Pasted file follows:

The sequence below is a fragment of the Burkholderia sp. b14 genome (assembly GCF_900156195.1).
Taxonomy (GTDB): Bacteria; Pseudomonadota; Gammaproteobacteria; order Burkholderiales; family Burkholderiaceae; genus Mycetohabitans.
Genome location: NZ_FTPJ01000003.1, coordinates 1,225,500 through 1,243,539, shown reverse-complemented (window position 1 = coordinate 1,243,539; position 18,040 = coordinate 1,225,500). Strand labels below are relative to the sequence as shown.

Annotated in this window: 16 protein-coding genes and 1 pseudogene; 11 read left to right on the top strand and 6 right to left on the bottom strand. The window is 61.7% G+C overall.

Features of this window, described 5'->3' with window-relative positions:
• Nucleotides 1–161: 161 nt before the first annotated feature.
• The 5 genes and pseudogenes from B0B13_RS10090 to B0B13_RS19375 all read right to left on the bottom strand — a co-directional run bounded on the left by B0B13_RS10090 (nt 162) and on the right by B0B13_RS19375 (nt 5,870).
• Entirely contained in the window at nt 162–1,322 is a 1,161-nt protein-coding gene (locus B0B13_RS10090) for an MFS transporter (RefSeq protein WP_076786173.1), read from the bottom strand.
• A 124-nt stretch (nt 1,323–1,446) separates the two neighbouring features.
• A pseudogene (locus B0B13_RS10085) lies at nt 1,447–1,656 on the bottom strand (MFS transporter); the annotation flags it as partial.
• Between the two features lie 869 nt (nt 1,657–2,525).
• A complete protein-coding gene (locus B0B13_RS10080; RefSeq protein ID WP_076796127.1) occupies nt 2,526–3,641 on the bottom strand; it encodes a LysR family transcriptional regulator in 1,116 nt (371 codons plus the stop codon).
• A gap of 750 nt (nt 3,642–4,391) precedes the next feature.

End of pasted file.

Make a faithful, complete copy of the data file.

The sequence below is a fragment of the Burkholderia sp. b14 genome (assembly GCF_900156195.1).
Taxonomy (GTDB): Bacteria; Pseudomonadota; Gammaproteobacteria; order Burkholderiales; family Burkholderiaceae; genus Mycetohabitans.
Genome location: NZ_FTPJ01000003.1, coordinates 1,225,500 through 1,243,539, shown reverse-complemented (window position 1 = coordinate 1,243,539; position 18,040 = coordinate 1,225,500). Strand labels below are relative to the sequence as shown.

Annotated in this window: 16 protein-coding genes and 1 pseudogene; 11 read left to right on the top strand and 6 right to left on the bottom strand. The window is 61.7% G+C overall.

Features of this window, described 5'->3' with window-relative positions:
• Nucleotides 1–161: 161 nt before the first annotated feature.
• The 5 genes and pseudogenes from B0B13_RS10090 to B0B13_RS19375 all read right to left on the bottom strand — a co-directional run bounded on the left by B0B13_RS10090 (nt 162) and on the right by B0B13_RS19375 (nt 5,870).
• Entirely contained in the window at nt 162–1,322 is a 1,161-nt protein-coding gene (locus B0B13_RS10090) for an MFS transporter (RefSeq protein WP_076786173.1), read from the bottom strand.
• A 124-nt stretch (nt 1,323–1,446) separates the two neighbouring features.
• A pseudogene (locus B0B13_RS10085) lies at nt 1,447–1,656 on the bottom strand (MFS transporter); the annotation flags it as partial.
• Between the two features lie 869 nt (nt 1,657–2,525).
• A complete protein-coding gene (locus B0B13_RS10080; RefSeq protein ID WP_076796127.1) occupies nt 2,526–3,641 on the bottom strand; it encodes a LysR family transcriptional regulator in 1,116 nt (371 codons plus the stop codon).
• A gap of 750 nt (nt 3,642–4,391) precedes the next feature.